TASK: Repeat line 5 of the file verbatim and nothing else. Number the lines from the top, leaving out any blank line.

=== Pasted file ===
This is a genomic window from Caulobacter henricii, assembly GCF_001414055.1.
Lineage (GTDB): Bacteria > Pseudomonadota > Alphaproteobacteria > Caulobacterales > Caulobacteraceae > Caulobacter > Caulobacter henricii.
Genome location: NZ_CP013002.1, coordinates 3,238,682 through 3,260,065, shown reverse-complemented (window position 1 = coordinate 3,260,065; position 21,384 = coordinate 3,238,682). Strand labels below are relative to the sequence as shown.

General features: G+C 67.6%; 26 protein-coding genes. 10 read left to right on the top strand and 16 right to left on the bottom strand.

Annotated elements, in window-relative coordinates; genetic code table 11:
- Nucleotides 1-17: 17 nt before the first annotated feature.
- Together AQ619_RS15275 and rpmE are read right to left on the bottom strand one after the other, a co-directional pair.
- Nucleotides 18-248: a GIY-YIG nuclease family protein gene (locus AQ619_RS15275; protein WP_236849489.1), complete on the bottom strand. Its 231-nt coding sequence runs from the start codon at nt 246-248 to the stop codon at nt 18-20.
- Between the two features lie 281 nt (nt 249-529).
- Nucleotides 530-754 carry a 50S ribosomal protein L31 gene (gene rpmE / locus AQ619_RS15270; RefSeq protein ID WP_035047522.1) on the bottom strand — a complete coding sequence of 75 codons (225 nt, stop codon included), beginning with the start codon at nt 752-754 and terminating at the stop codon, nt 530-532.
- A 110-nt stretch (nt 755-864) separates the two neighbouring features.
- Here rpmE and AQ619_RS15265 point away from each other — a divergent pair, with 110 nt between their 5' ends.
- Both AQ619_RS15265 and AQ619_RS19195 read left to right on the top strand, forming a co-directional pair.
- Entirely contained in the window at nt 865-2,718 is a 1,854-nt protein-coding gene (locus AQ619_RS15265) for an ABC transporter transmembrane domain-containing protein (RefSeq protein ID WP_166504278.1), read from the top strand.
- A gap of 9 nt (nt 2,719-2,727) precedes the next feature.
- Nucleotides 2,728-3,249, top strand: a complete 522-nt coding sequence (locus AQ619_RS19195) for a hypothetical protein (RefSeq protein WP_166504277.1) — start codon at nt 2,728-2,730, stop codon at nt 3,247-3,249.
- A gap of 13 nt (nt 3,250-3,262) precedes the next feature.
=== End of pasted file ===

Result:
Annotated elements, in window-relative coordinates; genetic code table 11: